But he doesn’t want to keep the joy of the comedy – and its inadvertently prescient take on modern Washington politics – away from them forever. That’s why he’s planning to screen the show for them when they turn 12 or 13.
“The language is horrendous, but it’s not as damaging as watching a terrible Disney show,” said Walsh, who has played press secretary Mike McLintock for six seasons. “Please don’t be like those snotty kids. Don’t idolize a smart-mouth 12-year-old because then I’m going to start having to deal with it at home!”
Walsh said his son Emmett saw “Veep” billboards around town this spring, and he was happy for his dad. “He’s like, ‘Dad, “Veep” is getting more popular,’ just by seeing more billboards,” he said.
The kid’s smart. “Veep” has already won two consecutive Outstanding Comedy Series Emmys, and even more wins for series star Julia Louis-Dreyfus. But under showrunner Dave Mandel, who took over in Season 5, “Veep” has scaled new heights by moving the show beyond the Oval Office. The show’s characters are now more pathetic, more bitter – and more hysterical. (Walsh said his mom also believes the show “has gotten filthier.”)
Popular on IndieWire
That’s true of Mike McLintock, who re-joined the team surrounding former President Selina Meyer (Dreyfus) to help her write her memoirs. McLintock was a bit of a screw-up as Meyer’s press secretary – and yet when stacked up vs. Trump’s press secretary, Sean Spicer, he seems rather proficient.
“That has been the question in several interviews,” he said. “I think Mike at that podium is much more competent than that guy is at the podium. Mike is a buffoon and he does make mistakes. He’s a liability and he probably should have been fired, which applies to many of Selina’s staff.”
(Of course, at the end of Season 6, spoiler alert: Mike does appear to be on the outs. Mandel explained the finale to IndieWire’s Ben Travers here.)
Walsh noted that back when Mike was the White House press secretary, the “Veep” producers were concerned with making sure it was believable that he would keep his job despite his shortcomings.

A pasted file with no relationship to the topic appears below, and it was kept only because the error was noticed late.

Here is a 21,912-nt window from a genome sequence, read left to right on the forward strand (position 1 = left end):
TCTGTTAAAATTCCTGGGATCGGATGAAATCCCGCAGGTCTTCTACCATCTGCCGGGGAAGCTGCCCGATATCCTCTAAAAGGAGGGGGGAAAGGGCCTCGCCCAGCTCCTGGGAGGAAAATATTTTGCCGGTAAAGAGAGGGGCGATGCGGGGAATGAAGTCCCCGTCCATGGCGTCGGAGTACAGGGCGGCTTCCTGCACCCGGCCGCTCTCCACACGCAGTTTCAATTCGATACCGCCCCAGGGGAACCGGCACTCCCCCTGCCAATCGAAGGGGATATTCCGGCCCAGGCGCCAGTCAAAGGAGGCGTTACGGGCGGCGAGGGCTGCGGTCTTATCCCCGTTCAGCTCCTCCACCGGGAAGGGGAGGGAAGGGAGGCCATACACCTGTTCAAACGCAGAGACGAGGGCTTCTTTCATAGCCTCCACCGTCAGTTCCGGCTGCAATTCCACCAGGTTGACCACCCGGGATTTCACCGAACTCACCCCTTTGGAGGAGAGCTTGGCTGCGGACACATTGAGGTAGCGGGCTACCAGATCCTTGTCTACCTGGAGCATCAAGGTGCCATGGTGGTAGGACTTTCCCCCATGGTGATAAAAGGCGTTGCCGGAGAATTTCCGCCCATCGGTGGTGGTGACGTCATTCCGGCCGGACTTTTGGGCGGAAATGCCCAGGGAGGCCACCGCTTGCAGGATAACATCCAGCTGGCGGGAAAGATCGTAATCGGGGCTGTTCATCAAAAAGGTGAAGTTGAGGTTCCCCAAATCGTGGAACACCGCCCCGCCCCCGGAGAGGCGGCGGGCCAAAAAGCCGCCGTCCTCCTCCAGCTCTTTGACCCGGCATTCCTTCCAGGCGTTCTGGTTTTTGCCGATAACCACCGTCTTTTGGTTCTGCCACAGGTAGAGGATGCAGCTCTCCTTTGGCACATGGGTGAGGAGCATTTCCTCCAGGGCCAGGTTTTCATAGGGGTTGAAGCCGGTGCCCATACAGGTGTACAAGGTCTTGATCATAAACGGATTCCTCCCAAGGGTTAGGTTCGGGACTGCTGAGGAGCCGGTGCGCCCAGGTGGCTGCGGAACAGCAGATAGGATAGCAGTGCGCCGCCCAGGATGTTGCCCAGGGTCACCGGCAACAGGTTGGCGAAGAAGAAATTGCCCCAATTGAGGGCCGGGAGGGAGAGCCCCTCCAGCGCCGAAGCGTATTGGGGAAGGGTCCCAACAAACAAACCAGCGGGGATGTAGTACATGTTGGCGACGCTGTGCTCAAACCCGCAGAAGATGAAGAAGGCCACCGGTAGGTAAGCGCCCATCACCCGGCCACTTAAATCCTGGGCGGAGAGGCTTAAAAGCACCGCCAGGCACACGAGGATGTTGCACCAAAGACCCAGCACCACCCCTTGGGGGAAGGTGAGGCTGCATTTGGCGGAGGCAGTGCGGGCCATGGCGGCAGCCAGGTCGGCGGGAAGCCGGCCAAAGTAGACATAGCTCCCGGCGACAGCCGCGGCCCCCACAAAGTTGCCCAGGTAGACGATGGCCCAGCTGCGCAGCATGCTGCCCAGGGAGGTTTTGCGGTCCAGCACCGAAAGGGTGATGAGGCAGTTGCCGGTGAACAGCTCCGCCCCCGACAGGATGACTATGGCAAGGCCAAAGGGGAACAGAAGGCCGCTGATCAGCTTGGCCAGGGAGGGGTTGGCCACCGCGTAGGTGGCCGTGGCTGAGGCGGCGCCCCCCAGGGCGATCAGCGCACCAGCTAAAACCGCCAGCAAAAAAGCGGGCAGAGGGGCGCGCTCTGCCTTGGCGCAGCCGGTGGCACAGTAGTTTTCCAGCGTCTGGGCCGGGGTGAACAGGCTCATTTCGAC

“There were conversations in the writers’ room and on our feed when we were filming those scenes, like, ‘That’s pushing it. He wouldn’t be that bad,'” Walsh said. “We labored over those decisions. He can’t be that incompetent at the podium. Now, it’s a whole different world.”
Beyond “Veep,” Walsh can also be seen next month in “Brigsby Bear,” as the father of a young man (Kyle Mooney) who had been kidnapped and raised in seclusion. The catch: Mooney’s captor forced him to watch one TV show – which didn’t actually exist, and was created and produced only for him.
It’s an absurdist comedy, but gave Walsh the opportunity to play the most dramatic role of his career.
“It was one of those scripts where you say, ‘I haven’t read anything like this in a long while,'” Walsh said. “It’s emotionally serious, but there are plenty of laughs along the way.”
After that, Walsh stars as Melissa McCarthy’s “jerk husband” in the 2018 feature comedy “Life of the Party.” But fans of the comedian can find Walsh on many Sundays at the UCB theater in Hollywood, where he continues to host the improv show “Asssscat.”
“I try to pop in two of three times a month,” he said. “It’s easy, and it keeps me fresh. It’s a good laugh.”